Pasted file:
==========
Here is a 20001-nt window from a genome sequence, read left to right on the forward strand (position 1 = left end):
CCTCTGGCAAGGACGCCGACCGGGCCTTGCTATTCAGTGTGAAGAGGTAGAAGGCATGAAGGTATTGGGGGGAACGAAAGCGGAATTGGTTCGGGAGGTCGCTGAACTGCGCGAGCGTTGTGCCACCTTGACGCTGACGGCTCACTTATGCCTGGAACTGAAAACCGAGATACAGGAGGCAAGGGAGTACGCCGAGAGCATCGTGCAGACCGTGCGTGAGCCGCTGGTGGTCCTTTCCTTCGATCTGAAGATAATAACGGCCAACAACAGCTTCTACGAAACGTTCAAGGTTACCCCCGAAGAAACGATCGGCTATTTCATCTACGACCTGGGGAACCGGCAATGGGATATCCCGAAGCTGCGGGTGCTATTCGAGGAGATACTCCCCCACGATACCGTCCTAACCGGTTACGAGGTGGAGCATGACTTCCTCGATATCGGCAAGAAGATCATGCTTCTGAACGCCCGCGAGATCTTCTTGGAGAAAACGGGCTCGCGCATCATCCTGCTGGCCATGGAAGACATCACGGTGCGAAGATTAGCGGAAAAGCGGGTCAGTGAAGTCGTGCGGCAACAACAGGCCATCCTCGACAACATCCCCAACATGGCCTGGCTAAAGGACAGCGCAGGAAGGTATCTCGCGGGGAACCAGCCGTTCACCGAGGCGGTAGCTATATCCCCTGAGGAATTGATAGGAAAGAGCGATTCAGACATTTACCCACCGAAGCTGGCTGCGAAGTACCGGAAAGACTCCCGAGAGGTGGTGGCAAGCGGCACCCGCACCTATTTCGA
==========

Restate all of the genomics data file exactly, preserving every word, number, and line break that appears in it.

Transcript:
Here is a 20001-nt window from a genome sequence, read left to right on the forward strand (position 1 = left end):
CCTCTGGCAAGGACGCCGACCGGGCCTTGCTATTCAGTGTGAAGAGGTAGAAGGCATGAAGGTATTGGGGGGAACGAAAGCGGAATTGGTTCGGGAGGTCGCTGAACTGCGCGAGCGTTGTGCCACCTTGACGCTGACGGCTCACTTATGCCTGGAACTGAAAACCGAGATACAGGAGGCAAGGGAGTACGCCGAGAGCATCGTGCAGACCGTGCGTGAGCCGCTGGTGGTCCTTTCCTTCGATCTGAAGATAATAACGGCCAACAACAGCTTCTACGAAACGTTCAAGGTTACCCCCGAAGAAACGATCGGCTATTTCATCTACGACCTGGGGAACCGGCAATGGGATATCCCGAAGCTGCGGGTGCTATTCGAGGAGATACTCCCCCACGATACCGTCCTAACCGGTTACGAGGTGGAGCATGACTTCCTCGATATCGGCAAGAAGATCATGCTTCTGAACGCCCGCGAGATCTTCTTGGAGAAAACGGGCTCGCGCATCATCCTGCTGGCCATGGAAGACATCACGGTGCGAAGATTAGCGGAAAAGCGGGTCAGTGAAGTCGTGCGGCAACAACAGGCCATCCTCGACAACATCCCCAACATGGCCTGGCTAAAGGACAGCGCAGGAAGGTATCTCGCGGGGAACCAGCCGTTCACCGAGGCGGTAGCTATATCCCCTGAGGAATTGATAGGAAAGAGCGATTCAGACATTTACCCACCGAAGCTGGCTGCGAAGTACCGGAAAGACTCCCGAGAGGTGGTGGCAAGCGGCACCCGCACCTATTTCGA